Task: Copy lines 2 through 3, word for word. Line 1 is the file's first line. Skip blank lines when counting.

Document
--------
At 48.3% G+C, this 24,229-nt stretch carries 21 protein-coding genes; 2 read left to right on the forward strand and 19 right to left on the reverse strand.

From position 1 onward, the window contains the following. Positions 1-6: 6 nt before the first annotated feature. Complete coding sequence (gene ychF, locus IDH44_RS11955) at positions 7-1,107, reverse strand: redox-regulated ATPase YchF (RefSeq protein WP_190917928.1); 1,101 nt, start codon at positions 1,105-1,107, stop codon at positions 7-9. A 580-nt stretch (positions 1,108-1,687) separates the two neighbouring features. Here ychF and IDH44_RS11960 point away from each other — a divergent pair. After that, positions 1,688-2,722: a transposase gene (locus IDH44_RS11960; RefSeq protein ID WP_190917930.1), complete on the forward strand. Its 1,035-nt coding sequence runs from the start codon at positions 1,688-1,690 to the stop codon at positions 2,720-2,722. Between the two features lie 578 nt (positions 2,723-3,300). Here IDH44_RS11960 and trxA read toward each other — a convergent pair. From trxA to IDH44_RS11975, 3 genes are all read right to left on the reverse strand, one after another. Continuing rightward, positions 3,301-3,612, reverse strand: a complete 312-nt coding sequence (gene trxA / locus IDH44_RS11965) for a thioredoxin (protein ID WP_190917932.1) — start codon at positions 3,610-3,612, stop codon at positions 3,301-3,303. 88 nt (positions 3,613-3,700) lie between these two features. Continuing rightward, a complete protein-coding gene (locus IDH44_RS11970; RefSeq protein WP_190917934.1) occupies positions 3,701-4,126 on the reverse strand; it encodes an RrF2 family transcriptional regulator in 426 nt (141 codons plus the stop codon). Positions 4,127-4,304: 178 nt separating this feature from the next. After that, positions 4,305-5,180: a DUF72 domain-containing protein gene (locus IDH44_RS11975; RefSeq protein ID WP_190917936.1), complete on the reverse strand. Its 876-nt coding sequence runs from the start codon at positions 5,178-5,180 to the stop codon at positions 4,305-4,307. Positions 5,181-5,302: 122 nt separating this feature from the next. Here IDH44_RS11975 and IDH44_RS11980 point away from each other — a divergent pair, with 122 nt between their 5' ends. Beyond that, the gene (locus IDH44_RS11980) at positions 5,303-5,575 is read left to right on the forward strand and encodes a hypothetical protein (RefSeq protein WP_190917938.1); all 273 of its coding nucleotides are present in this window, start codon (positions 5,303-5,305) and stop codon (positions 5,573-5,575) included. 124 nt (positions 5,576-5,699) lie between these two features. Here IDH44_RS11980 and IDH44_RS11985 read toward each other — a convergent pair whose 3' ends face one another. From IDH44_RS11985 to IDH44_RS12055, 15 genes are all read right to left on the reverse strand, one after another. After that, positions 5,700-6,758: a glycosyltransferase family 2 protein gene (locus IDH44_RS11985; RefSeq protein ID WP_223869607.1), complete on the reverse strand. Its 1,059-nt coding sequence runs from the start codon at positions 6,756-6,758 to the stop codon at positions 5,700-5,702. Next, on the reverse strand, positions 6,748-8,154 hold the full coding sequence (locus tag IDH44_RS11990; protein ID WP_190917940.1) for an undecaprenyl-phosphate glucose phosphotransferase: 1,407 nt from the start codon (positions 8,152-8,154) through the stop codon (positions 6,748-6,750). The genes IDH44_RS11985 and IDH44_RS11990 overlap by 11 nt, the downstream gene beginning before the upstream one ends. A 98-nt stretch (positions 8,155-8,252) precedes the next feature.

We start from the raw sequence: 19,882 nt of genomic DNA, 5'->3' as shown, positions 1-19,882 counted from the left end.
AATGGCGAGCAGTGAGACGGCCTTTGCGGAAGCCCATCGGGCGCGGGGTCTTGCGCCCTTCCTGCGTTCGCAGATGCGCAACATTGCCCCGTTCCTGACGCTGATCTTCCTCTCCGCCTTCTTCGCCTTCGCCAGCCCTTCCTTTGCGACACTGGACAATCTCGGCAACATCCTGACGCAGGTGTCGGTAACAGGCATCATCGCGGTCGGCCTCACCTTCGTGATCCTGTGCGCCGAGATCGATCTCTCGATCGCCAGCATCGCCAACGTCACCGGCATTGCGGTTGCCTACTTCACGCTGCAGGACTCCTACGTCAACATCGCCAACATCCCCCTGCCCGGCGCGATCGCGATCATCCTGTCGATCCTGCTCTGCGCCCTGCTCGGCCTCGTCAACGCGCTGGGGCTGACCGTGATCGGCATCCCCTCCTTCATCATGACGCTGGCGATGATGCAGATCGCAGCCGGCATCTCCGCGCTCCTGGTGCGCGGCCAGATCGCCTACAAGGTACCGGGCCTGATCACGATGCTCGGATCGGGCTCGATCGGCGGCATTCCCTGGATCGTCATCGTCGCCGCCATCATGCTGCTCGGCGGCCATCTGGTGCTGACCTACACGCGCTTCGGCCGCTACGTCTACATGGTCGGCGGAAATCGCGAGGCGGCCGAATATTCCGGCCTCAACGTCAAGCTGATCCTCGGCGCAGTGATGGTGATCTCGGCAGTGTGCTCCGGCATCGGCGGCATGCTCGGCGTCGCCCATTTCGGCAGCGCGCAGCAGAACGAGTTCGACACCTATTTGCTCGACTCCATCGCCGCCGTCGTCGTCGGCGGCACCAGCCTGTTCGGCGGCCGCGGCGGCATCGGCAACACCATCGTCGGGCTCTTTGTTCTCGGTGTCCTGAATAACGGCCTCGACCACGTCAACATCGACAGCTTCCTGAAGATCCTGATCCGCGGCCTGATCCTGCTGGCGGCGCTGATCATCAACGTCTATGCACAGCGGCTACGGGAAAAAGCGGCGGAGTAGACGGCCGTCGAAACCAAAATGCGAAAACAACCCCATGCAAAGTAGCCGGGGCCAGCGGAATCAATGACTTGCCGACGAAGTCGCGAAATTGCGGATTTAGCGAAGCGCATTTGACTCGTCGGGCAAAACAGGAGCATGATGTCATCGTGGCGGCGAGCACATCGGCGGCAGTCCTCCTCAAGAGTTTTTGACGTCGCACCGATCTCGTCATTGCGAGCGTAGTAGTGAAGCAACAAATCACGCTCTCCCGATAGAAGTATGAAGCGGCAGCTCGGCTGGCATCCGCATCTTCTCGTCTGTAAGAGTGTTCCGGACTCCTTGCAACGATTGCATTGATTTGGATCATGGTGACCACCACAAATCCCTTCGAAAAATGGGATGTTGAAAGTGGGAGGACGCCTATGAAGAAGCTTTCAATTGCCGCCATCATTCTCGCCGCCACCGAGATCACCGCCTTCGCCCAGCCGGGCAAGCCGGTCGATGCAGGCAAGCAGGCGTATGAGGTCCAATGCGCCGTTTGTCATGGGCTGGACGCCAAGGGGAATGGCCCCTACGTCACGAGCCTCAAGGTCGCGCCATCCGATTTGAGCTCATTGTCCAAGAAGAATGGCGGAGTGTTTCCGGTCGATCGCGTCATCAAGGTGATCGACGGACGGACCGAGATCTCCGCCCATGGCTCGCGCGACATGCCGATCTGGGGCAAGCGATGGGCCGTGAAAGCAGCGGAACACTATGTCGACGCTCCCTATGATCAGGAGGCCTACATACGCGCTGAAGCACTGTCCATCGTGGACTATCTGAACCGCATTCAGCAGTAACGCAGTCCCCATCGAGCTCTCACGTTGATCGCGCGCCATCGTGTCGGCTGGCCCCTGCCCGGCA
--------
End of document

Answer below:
From position 1 onward, the window contains the following. Positions 1-6: 6 nt before the first annotated feature. Complete coding sequence (gene ychF, locus IDH44_RS11955) at positions 7-1,107, reverse strand: redox-regulated ATPase YchF (RefSeq protein WP_190917928.1); 1,101 nt, start codon at positions 1,105-1,107, stop codon at positions 7-9. A 580-nt stretch (positions 1,108-1,687) separates the two neighbouring features. Here ychF and IDH44_RS11960 point away from each other — a divergent pair. After that, positions 1,688-2,722: a transposase gene (locus IDH44_RS11960; RefSeq protein ID WP_190917930.1), complete on the forward strand. Its 1,035-nt coding sequence runs from the start codon at positions 1,688-1,690 to the stop codon at positions 2,720-2,722. Between the two features lie 578 nt (positions 2,723-3,300). Here IDH44_RS11960 and trxA read toward each other — a convergent pair. From trxA to IDH44_RS11975, 3 genes are all read right to left on the reverse strand, one after another. Continuing rightward, positions 3,301-3,612, reverse strand: a complete 312-nt coding sequence (gene trxA / locus IDH44_RS11965) for a thioredoxin (protein ID WP_190917932.1) — start codon at positions 3,610-3,612, stop codon at positions 3,301-3,303. 88 nt (positions 3,613-3,700) lie between these two features. Continuing rightward, a complete protein-coding gene (locus IDH44_RS11970; RefSeq protein WP_190917934.1) occupies positions 3,701-4,126 on the reverse strand; it encodes an RrF2 family transcriptional regulator in 426 nt (141 codons plus the stop codon). Positions 4,127-4,304: 178 nt separating this feature from the next. After that, positions 4,305-5,180: a DUF72 domain-containing protein gene (locus IDH44_RS11975; RefSeq protein ID WP_190917936.1), complete on the reverse strand. Its 876-nt coding sequence runs from the start codon at positions 5,178-5,180 to the stop codon at positions 4,305-4,307. Positions 5,181-5,302: 122 nt separating this feature from the next. Here IDH44_RS11975 and IDH44_RS11980 point away from each other — a divergent pair, with 122 nt between their 5' ends. Beyond that, the gene (locus IDH44_RS11980) at positions 5,303-5,575 is read left to right on the forward strand and encodes a hypothetical protein (RefSeq protein WP_190917938.1); all 273 of its coding nucleotides are present in this window, start codon (positions 5,303-5,305) and stop codon (positions 5,573-5,575) included. 124 nt (positions 5,576-5,699) lie between these two features. Here IDH44_RS11980 and IDH44_RS11985 read toward each other — a convergent pair whose 3' ends face one another. From IDH44_RS11985 to IDH44_RS12055, 15 genes are all read right to left on the reverse strand, one after another. After that, positions 5,700-6,758: a glycosyltransferase family 2 protein gene (locus IDH44_RS11985; RefSeq protein ID WP_223869607.1), complete on the reverse strand. Its 1,059-nt coding sequence runs from the start codon at positions 6,756-6,758 to the stop codon at positions 5,700-5,702. Next, on the reverse strand, positions 6,748-8,154 hold the full coding sequence (locus tag IDH44_RS11990; protein ID WP_190917940.1) for an undecaprenyl-phosphate glucose phosphotransferase: 1,407 nt from the start codon (positions 8,152-8,154) through the stop codon (positions 6,748-6,750). The genes IDH44_RS11985 and IDH44_RS11990 overlap by 11 nt, the downstream gene beginning before the upstream one ends. A 98-nt stretch (positions 8,155-8,252) precedes the next feature.

We start from the raw sequence: 19,882 nt of genomic DNA, 5'->3' as shown, positions 1-19,882 counted from the left end.